Mr. Kennedy: Yeah, and do you believe that the court had the power to address segregation of public schools on the basis of the equal protection clause of the Constitution?

Judge Roberts: Yes. …

Mr. Kennedy: Do you have any concerns or reservations about the constitutionality of the 1964 Civil Rights Act that outlawed racial discrimination in public accommodations, employment and other areas?

Judge Roberts: I don’t think any issue has been raised concerning those. …

Mr. Kennedy: Do you believe today that we need the federal laws to assure that all our citizens have the equal access to the voting booth and do you basically support the 1982 Voting Rights Act? …

Judge Roberts: You will recall … this was 23 years ago. I was a staff lawyer in the Justice Department. … It was the position of the administration, for which I worked, that the proposal was to extend the Voting Rights Act without change. …

Your position at the time … was the position that eventually prevailed. …

Mr. Kennedy: That was the law of the land that court after court decided. …

Judge Roberts: Well, senator, you disagree —

Mr. Kennedy: But we were —

Mr. Specter: Senator, let him finish his answer. …

Judge Roberts: Well, and the Supreme Court —

Mr. Kennedy: That’s all —

Mr. Specter: Let him finish his answer, Senator Kennedy.

Judge Roberts: The point is — and again, this is revisiting a debate that took place 23 years ago. …

Mr. Kennedy: But I’m interested today in your view. Do you support the law that Ronald Reagan signed into law? …

Judge Roberts: Certainly. … And the point I would make is twofold, that those, like President Reagan, like Attorney General Smith, who were advocating extension of the Voting Rights Act without change, were as fully committed to protecting the right to vote as anyone.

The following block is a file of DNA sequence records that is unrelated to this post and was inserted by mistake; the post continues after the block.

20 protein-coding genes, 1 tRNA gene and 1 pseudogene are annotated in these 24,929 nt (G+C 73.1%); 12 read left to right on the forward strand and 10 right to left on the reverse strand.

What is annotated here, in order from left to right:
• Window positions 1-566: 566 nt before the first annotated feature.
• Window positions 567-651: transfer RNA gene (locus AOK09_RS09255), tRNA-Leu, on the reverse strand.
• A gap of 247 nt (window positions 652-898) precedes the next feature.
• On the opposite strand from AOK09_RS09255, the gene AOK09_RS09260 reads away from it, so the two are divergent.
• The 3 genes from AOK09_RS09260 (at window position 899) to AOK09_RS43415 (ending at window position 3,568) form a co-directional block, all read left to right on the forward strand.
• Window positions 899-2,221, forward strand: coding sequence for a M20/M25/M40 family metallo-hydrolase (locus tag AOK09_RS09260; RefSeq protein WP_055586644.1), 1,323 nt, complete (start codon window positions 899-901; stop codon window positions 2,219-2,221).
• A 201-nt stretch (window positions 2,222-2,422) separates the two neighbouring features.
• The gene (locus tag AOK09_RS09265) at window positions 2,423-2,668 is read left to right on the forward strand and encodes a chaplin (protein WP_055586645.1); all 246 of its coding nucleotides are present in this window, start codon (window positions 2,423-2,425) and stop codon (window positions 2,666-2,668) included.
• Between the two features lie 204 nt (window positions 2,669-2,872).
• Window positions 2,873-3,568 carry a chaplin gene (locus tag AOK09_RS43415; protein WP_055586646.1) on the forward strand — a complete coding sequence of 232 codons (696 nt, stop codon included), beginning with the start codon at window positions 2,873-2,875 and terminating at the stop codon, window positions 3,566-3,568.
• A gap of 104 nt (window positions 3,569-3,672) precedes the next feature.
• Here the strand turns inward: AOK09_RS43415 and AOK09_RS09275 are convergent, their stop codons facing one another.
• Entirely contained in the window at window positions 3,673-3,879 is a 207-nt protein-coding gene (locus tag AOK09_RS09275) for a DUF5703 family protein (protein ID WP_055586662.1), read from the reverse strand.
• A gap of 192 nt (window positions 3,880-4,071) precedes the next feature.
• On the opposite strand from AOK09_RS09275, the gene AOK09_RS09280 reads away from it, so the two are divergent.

Mr. Kennedy: Right. Could I —

Mr. Specter: No, now let him finish his answer, Senator Kennedy.

Judge Roberts: And the articulation of views that you read from represented my effort to articulate the views of the administration and the position of the administration … for which I worked 23 years ago.

Mr. Kennedy: Well, after President Reagan signed it into law, did you agree with that position of the administration?

Judge Roberts: I’d certainly agree that the Voting Rights Act should be extended. …

Sen. Joseph R. Biden Jr., Delaware Democrat: [During her Senate confirmation hearing] Justice [Ruth Bader] Ginsburg said precisely what position she agreed on. Did she, in fact, somehow compromise herself when she answered that question?

Judge Roberts: She said “no hints, no forecasts, no previews.”

Mr. Biden: No, no. Judge, she specifically, in response to a question whether or not she agreed with majority or minority opinion in Moore versus the City of Cleveland, said explicitly, I agree with the majority, and here’s what the majority said, and I agree with it. My question to you is, do you agree with it or not?

Judge Roberts: Well, I do know, senator, that in numerous other cases — because I read the transcript —

Mr. Biden: So did I, judge.

Judge Roberts: She took the position that she should not comment. Justice O’Connor took the same position. She was asked about a particular case.

Mr. Biden: Aw, judge, judge —

Judge Roberts: She said, “It’s not correct for me to comment.” Now, there’s a reason for that —

Mr. Biden: But —

Mr. Specter: Wait a minute, Senator Biden. He’s not finished his answer.

Mr. Biden: He’s filibustering, senator. But OK, go ahead. …

Judge Roberts: That’s a bad word, senator.

Mr. Biden: That’s what we do, too. Go ahead — go ahead and continue not to answer.

Judge Roberts: Senator, my answer is that the independence and integrity of the Supreme Court requires that nominees before this committee for a position on that court not forecast, give predictions, give hints about how they might rule in cases that might come before the court.